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Autism Life Skills: 10 Essential Abilities for Children with ASD (page 2)

By — Autism Society
Updated on May 5, 2014

Communication

The ability to communicate was the second most important area of need cited by adults. All people need a form of communication to express their needs, in order to have them met. If a child does not have an appropriate communication system, he or she will learn to communicate through behavior (screaming or throwing a tantrum in order to express pain or frustration), which may not be appropriate, but can be effective. Sue Rubin, writer and star of the documentary “Autism is a World,” is a non-verbal autistic college student and disability advocate. She often speaks about the impact of communication on behavior. She shares that as she learned to type she was able to explain to others what was causing her behaviors and to get help in those areas. In high school, typing allowed her to write her own social stories and develop her own behavior plans. As her communication skills increased, her inappropriate behaviors decreased.

Those with Asperger’s and others on the more functionally able end of the spectrum may have more subtle communication challenges, but these are just as important for surviving in a neurotypical world. Many tend to have trouble reading body language and understanding implied meanings and metaphors, which can lead to frustration and misunderstanding. Michael Crouch, the college postmaster at the Crown College of the Bible in Tennessee, credits girls with helping him develop good communication skills. Some of his areas of difficulty were speaking too fast or too slow, stuttering and poor eye contact. When he was a teenager, five girls at his church encouraged him to join the choir and this experience helped him overcome some of his difficulties. Having a group of neuro-typical peers who shared his interests and provided opportunities for modeling and practicing good communication skills helped Michael become the accomplished speaker he is today.

Safety

Many on the spectrum had strong feelings about the issue of safety. Many remember not having a notion of safety when little, and putting themselves in unsafe situations due to sensory processing challenges. These challenges prevented them from feeling when something was too hot or too cold, if an object was very sharp or from “seeing” that it was too far to jump from the top of a jungle gym to the ground below.

Many adults described feeling terrified during their student years, and shared the fervent hope that with all the resources and knowledge we now have today’s students would not suffer as they had. Practically all recounted instances of being bullied. Some said they had been sexually or physically abused, though some did not even realize it at the time. Others described how their teacher’s behaviors contributed directly or indirectly to being bullied. For example, Michael John Carley, Executive Director of GRASP and author of Asperger’s From the Inside Out, recalls how his teachers made jokes directed at him during class, which encouraged peer disrespect and led to verbal bullying outside the classroom.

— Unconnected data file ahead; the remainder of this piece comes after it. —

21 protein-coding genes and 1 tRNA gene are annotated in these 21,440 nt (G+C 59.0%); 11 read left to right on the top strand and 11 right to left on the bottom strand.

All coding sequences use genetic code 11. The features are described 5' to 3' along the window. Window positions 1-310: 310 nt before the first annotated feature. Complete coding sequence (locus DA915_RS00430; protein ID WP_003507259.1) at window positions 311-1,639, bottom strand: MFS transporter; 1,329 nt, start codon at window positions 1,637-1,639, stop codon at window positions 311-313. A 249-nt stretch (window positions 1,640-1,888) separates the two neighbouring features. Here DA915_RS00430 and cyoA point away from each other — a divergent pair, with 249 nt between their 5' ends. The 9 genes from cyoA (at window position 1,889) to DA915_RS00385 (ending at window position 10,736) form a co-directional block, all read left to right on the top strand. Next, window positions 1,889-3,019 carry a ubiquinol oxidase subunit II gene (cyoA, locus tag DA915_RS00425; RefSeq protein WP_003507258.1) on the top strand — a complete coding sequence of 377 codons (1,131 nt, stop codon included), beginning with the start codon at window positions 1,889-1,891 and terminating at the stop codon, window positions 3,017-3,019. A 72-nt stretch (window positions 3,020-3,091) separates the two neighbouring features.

A school environment that strictly enforced a no-tolerance bullying policy would have been extremely helpful, according to these adults. Sensitizing other students as to what autism is, teaching the child on the spectrum about abusive behavior, and providing him/her with a safe place and safe person to go to at school would have helped as well. Teaching them the “hidden curriculum,” so they could have understood what everyone else picked up by osmosis would have given them a greater understanding of the social world and made them less easy prey.

Self-Esteem

Confidence in one’s abilities is a necessary precursor to a happy adult life. It is clear that those who appear self-confident and have good self-esteem tend to have had a few things in common while growing up. Th e most important factor was parents or caretakers who were accepting of their child, yet expected them to reach their potential and sought out ways to help them. Kamran Nazeer, author of Send in the Idiots: Stories from the Other Side of Autism, explains that having a relationship with an adult who was more neutral and not as emotionally involved as a parent is important as well. Parents naturally display a sense of expectations, while a teacher, mentor or therapist can be supportive of a child and accepting of his/her behavioral and social challenges. Relationships with neuro-typical peers, as well as autistic peers who share the same challenges were also important to developing confidence.

Pursuing Interests

This is an area that many people on the spectrum are passionate about. For many, activities are purpose driven or interest driven, and the notion of doing something just because it feels good, passes the time of day or makes you happy is not an obvious one. Zosia Zaks, author of Life and Love: Positive Strategies for Autistic Adults, told me that, as a child, she had no idea that she was supposed to be “having fun”—that there were activities that people participated in just for fun. It was one of those things about neurotypical living that no one ever explained to her.

As students, some of these adults were discouraged from following their obsessive (positive translation: passionate) interest. Others were encouraged by parents and teachers who understood the value of using their interest to help them learn or develop a job skill. For example, when he was little, author and advocate Stephen Shore used to take apart and put together his timepieces. Years later, this interest was translated into paid work repairing bicycles at a bike store.

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